Pictured below: Shawn Przybila, Ian McCormack, Andrew White, Robbie McManus, Jake Huber, Mike Larson, Josephine Larson

Not Pictured: Christine Zielinski

Midwest Engineer Mentoring the Next Generation of Engineers

During their visit, the students received a factory tour of the inertial reference unit area that introducing them to the build and testing of these devices along with seeing the equipment, tools, processes, and people responsible for our units. Following the factory tour, the mentors toured the development & evaluation Lab for the Ground-Based Augmentation System (GBAS) and inertial products. Finally, the students had the opportunity to shadow their mentors and see their day-to-day jobs at their work area in the office.

Throughout the day, the students had the opportunity to ask questions for gaining additional knowledge on how a company such as Honeywell designs, builds, and test products. Andrew White commented, “The tour opened my eyes to the ‘backstage’ action that most people never have a chance to see.”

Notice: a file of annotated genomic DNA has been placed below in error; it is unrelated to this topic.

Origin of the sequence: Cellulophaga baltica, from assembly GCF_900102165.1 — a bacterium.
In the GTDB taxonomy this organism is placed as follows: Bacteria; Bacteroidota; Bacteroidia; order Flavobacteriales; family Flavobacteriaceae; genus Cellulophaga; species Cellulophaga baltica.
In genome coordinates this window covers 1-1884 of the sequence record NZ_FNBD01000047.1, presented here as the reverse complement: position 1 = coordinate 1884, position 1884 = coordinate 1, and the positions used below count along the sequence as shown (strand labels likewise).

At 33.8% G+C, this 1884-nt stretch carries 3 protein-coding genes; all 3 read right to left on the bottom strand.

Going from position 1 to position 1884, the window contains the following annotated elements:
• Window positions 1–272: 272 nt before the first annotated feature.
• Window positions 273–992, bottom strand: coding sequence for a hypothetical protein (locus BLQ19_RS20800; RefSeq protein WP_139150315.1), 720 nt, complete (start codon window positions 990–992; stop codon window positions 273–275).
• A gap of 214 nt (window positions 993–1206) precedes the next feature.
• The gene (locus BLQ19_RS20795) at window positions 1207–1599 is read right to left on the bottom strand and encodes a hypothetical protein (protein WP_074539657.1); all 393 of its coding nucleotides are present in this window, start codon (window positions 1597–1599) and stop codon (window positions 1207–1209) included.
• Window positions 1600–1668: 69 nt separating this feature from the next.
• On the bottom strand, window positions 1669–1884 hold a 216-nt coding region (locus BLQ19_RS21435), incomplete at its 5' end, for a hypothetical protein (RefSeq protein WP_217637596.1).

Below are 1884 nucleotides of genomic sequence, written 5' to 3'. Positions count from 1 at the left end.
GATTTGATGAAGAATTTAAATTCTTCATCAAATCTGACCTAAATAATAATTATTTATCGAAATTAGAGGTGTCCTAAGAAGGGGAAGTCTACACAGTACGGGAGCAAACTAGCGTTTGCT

Mike Larson commented that his experience reinforced his knowledge that Engineers spend a lot of time on testing problems and problem solving. He was surprised on how much goes into making one black box and the large scale of the production process.

Shawn Przybila commented on what he learned that day:

I believe the strongest factor that stuck out to me was the multiple areas of expertise needed into creating the device, rather than just simply being Engineers… Prior to going on the tour, I knew Honeywell worked in the Aerospace field, but I was not entirely sure what they designed and produced. So learning that Honeywell design and creates the navigational boxes for airplanes was new to me. I enjoyed seeing how the process works by first having engineers design the needs for the device and then transferring the designs to the production room where it is then built, tested, and then shipped.